Fleeting moments in sands of time
Ranalli’s beach images remain, as art vanishes
PROVINCETOWN — “The white breakers were rushing to the shore; the foam ran up the sand, and then ran back as far as we could see,’’ wrote Henry David Thoreau in “Cape Cod.’’ “And ever and anon a higher wave caused us hastily to deviate from our path, and we looked back on our tracks filled with water and foam.’’
Thoreau walked the beach in Wellfleet. Artist Daniel Ranalli spends several months each year on the same sands, leaving marks that are washed away by tides and wind. “Traces: Daniel Ranalli, Cape Work 1987-2007,’’ an exhibit of great heart and grace organized by independent curator Leslie K. Brown at the Provincetown Art Association and Museum, spotlights Ranalli’s work on and about the beach.
Ranalli is an environmental artist in the tradition of Robert Smithson and Richard Long, the British artist known for walking works. Brown rightly calls Ranalli a conceptual artist; much of his art is made to vanish, and so it seems more idea than object (although his photographic records are part and parcel with the art). But something in the label “conceptual art’’ implies intellectual gamesmanship, and there’s not a trace of that here. Indeed, this exhibit is a love letter to the seashore.
Love is never easy, though. It’s rife with change and loss. The exhibit begins with the black-and-white photographic triptych “Every Mark I Make . . .,’’ documenting the fate of two columns of clam shells Ranalli laid at the water’s edge. In the first image, they glow in the damp sand. In the last, they have nearly vanished beneath the tide. The artist has written in pencil below the images: “Every mark I make . . . seems to fade away.’’
These works record the artist’s search for patterns and the marks he steadfastly leaves behind, despite the knowledge that time and tide vanquish all. Yet he persists; every trace, every pattern, represents Ranalli’s effort to grasp the unknowable, to gain a foothold while leaning into the relentless headwind that is nature’s mystery.
“Seven Daily Stones’’ features seven spare, square photos of sea-smoothed rocks, each with a notch in it. “I thought if I could find a stone with a hole in it each day on my walk for seven days — that would be significant,’’ reads the text below the photos. The mere statement of his quest somehow attests to its ultimate insignificance.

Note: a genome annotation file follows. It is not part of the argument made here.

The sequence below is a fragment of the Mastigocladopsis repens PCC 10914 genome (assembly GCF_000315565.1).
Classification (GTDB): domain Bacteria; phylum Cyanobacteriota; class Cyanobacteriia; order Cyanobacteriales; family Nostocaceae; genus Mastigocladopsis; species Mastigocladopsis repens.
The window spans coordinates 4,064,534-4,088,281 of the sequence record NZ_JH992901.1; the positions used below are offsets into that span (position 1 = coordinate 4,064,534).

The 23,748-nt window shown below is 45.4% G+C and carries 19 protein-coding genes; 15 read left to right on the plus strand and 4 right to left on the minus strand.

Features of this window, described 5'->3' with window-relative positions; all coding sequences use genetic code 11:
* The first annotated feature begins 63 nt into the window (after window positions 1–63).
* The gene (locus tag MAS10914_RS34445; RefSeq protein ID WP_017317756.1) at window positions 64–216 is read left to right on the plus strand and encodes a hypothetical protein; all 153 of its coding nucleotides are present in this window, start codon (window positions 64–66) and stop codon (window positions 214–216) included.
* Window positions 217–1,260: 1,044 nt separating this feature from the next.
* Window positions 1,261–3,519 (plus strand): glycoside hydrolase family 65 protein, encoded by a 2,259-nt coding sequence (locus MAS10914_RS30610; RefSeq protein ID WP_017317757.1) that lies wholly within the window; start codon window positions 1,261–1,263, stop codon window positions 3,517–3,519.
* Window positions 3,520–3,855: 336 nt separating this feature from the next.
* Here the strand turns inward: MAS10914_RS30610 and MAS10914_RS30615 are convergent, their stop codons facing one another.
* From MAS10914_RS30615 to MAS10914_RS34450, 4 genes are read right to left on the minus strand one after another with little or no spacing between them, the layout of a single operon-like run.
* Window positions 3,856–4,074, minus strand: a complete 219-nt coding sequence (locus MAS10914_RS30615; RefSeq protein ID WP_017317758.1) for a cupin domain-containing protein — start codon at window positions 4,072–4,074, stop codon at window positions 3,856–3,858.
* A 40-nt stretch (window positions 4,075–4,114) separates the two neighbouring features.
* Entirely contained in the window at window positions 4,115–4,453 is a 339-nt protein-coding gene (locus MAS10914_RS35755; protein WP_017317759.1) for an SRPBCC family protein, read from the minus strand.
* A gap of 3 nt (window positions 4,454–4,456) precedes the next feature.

Some call environmental art “interventions.’’ Ranalli doesn’t intervene in nature; he collaborates with it. The work seems less about art — that is, about something made to show to others — than it is an intimate document of his own contemplative relationship with the beach and its flora and fauna. I’m sure it’s not just luck that it is art; the work is smart and profoundly moving. But that seems a side benefit.
Looking at pieces such as “Squid Returning,’’ a triptych documenting the sea’s consumption of a giant squid sculpture he’d made of seaweed on the shoreline, I thought of the makers of Stonehenge. We don’t know why, exactly, they built it. We do know they left their mark, one that honors and ritualizes the passage of the seasons.
Near “Squid Returning’’ hang images of a much smaller work: “Spiral Start #9.’’ The artist arrayed more than 50 snails in a perfect spiral and photographed them. Some time later, he shot the same snails, crawling away in every direction, leaving lines in the sand. All evidence of the spiral, that elegant echo of the snail’s shell, a form so perfect it is an artist’s dream, is gone.
Meaning is fleeting. That’s a Zen stance, which Ranalli applies even more specifically in his gorgeous “Zen Dunes’’ series of color photographs, the most recent work in the show. Like a Zen gardener, he took a rake to the sand and drew patterns. In “Thalassa #3’’ (the title names a Greek goddess of the sea), he raked concentric circles around tufts of grass; it’s as if the grass is the splatter of a stone dropped in a still pool, and the raked patterns the ripples that follow.
“Zen Dune #17’’ features rakings in a bowl between dunes, the sun slicing the undulating patterns into stripes of gold sand and black shadow. The sand surrounding the rake drawing appears pristine, but look closely and you’ll see more delicate lines in the shadow of the dune on the right, perhaps the footprints of a small critter.
All the marks disappeared soon enough, no doubt. In the end, Ranalli reckons with mortality. His “Whale Homage’’ was made after six whales beached themselves nearby: He made a whale skeleton from seaweed, and watched it wash away in six hours.
Whales often lose their lives on the shoals of the Cape. Before whaling was illegal, whales were driven into the shallows and massacred. The most harrowing series is not photos, but woodblock prints. It takes off on whaling ships’ practice of keeping records, Ranalli says in wall text, using hand-carved wood blocks shaped like whales to make tallies of the catch. The print “1405 Whales’’ swarms with tiny whales in blue, black, and brown. Breaths of red suggest blood. The piece is a memorial, a testament to the day in 1874 when just that many whales were driven ashore off Truro. The breadth of the carnage is heartbreaking.
Their carcasses are long gone from the shores of the Outer Cape, of course. But for the moment, Ranalli is still there, leaving traces.
Cate McQuaid can be reached at firstname.lastname@example.org